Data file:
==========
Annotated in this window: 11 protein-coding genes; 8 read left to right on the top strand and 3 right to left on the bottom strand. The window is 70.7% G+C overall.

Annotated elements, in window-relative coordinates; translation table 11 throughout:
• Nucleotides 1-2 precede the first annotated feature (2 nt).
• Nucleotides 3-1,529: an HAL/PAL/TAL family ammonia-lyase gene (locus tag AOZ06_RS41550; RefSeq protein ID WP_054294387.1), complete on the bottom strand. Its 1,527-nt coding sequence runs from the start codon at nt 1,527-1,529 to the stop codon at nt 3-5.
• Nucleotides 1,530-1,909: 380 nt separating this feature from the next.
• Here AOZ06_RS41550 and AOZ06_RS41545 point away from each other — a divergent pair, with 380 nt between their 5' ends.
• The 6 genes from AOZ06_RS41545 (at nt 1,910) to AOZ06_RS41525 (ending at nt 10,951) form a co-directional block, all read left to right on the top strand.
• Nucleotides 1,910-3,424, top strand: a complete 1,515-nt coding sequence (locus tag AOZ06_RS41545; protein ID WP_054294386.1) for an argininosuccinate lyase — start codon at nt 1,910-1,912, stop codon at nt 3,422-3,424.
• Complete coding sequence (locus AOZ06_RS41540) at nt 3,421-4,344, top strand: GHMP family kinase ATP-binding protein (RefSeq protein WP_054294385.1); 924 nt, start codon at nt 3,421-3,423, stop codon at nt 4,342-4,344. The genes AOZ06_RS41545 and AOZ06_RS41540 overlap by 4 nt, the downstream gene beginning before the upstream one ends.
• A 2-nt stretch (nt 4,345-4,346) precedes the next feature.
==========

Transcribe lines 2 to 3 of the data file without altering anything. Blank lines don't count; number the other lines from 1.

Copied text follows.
Annotated elements, in window-relative coordinates; translation table 11 throughout:
• Nucleotides 1-2 precede the first annotated feature (2 nt).